I got so angry at Sam a week after Mother’s Day that I threw his toy across the room and broke it. (It was a $1 water spray bottle, but still. I can’t believe I could act so childishly.)
While reflecting on all this, I remembered the words from the keynote speaker at the Texas retreat where I spoke over a month ago: of her young motherhood years, she said, “I grew up with my children.” Well, count me in that category, too. I still definitely have some growing up to do.
2 Dear brothers and sisters,[a] when troubles of any kind come your way, consider it an opportunity for great joy.3 For you know that when your faith is tested, your endurance has a chance to grow.4 So let it grow, for when your endurance is fully developed, you will be perfect and complete, needing nothing.
James 1:2-4 (NLT)
God’s Words says, essentially, Be glad for the trials/temptations, for when they have had their perfect work, you will be mature and complete.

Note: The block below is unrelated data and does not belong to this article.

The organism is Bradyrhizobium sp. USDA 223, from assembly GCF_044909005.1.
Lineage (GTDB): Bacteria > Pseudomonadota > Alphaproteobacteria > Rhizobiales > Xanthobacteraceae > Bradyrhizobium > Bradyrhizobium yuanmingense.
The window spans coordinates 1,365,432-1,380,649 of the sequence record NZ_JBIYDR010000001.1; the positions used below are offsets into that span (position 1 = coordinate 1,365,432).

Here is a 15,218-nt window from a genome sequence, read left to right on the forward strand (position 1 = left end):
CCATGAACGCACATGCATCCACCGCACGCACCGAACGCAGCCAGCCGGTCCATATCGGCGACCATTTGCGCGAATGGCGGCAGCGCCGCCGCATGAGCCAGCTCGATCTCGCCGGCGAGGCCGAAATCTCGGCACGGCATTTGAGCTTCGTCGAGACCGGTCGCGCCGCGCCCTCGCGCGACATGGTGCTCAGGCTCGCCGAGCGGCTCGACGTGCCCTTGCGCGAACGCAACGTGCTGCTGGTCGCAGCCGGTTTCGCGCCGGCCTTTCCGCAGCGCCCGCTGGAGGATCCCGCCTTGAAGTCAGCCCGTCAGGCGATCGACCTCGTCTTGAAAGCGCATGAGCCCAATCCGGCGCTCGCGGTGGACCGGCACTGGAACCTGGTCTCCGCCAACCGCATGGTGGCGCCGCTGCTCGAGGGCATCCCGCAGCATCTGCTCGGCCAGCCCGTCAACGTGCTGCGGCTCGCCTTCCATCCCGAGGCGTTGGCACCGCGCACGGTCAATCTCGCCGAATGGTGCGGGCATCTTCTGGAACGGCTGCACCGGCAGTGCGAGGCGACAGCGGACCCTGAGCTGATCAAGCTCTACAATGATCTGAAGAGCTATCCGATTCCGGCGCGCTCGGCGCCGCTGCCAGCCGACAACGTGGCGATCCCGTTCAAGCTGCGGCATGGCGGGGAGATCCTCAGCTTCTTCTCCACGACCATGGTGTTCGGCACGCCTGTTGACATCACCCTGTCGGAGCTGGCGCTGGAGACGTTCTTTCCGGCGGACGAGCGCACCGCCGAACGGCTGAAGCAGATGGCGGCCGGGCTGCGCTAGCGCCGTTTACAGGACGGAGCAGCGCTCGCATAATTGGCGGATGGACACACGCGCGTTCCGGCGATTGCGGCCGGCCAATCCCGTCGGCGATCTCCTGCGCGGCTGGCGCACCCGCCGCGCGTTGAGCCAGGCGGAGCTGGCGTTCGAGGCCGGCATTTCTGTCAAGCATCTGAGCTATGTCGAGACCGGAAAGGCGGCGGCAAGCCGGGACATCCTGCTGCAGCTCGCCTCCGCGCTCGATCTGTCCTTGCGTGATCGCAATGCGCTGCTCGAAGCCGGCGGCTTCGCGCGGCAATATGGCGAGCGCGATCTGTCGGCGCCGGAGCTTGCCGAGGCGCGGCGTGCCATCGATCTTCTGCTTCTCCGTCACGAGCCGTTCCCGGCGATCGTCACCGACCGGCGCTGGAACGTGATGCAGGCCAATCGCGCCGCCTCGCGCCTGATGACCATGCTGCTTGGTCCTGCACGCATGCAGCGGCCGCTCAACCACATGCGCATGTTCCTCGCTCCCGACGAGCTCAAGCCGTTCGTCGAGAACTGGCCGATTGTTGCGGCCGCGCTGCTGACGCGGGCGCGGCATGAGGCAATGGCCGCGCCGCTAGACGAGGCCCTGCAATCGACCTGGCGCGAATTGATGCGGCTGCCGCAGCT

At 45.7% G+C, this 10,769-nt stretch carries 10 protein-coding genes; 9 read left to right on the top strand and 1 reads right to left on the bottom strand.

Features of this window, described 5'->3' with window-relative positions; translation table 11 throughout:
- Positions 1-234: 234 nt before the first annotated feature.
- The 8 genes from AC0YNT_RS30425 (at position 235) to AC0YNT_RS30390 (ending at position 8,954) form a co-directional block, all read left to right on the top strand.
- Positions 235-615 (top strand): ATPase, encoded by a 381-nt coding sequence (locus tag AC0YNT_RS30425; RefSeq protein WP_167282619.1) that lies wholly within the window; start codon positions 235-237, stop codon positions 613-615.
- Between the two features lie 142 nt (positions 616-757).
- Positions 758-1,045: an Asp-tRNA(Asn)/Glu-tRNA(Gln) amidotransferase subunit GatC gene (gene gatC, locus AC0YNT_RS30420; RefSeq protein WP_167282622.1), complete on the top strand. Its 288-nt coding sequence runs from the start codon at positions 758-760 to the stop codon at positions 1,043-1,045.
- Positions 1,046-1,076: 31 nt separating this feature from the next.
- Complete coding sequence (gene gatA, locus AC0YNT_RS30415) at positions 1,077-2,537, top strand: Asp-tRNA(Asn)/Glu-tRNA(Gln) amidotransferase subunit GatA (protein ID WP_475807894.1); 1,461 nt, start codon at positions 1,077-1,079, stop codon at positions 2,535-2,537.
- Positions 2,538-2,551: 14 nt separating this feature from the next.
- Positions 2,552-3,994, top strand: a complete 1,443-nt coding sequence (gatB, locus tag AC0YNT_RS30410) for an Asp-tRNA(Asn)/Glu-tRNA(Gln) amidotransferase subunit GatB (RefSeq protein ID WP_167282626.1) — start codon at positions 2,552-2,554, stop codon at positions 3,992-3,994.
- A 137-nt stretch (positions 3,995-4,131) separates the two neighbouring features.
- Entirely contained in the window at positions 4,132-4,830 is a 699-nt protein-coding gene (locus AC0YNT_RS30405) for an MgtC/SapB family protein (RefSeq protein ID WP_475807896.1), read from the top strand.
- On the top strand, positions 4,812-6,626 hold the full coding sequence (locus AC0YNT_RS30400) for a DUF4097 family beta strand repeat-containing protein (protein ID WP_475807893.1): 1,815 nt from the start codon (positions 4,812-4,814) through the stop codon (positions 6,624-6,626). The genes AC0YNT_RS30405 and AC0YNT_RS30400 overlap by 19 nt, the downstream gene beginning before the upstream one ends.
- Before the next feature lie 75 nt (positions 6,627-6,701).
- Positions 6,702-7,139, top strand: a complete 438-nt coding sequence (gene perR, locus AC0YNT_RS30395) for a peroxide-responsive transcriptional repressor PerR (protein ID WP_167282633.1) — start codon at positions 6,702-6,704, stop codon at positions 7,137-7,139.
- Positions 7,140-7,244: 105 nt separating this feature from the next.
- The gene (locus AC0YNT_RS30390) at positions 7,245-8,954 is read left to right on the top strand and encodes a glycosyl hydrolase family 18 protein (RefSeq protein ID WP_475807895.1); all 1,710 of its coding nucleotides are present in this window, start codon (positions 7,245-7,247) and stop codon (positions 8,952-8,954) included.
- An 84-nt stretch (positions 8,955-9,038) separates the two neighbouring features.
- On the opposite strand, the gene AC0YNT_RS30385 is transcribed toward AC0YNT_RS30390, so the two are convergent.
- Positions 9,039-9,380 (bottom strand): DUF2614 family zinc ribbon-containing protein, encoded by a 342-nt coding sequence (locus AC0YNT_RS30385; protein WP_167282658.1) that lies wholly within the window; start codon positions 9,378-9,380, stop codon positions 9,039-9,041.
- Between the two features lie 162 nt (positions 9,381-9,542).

“You’re not mature and complete. You’re not done yet, Lindsey,” God says to me through these verses.
But it hurts so much, Lord, it’s so hard, I cried out to God on my Mother’s Day sick bed. Oh, I need it to get better, Lord! I need this to get easier! I need to go back to work, Buc to stay home, something to change.
“Oh really? Or do you just need to learn to trust me? Trust that, when you reach a breaking point, Buc will step in; or Janice will ring the doorbell; or the tantrum will somehow subside; or, if you must, you’ll throw the kids in the car and one of them will fall asleep; or, at the least, you’ll sit down on the couch and just cry with them, all three of you, and the moment will pass.” (All of these scenarios have played out in my life, by the way.)
No discipline is enjoyable while it’s happening.
It hurts, Lord. I guess I have a hard time trusting you. I have a hard time not knowing so much about how my day will play out, each and every day. It hurts.
I have to believe the best is yet to come. I do believe it. Just like I believe God when He says: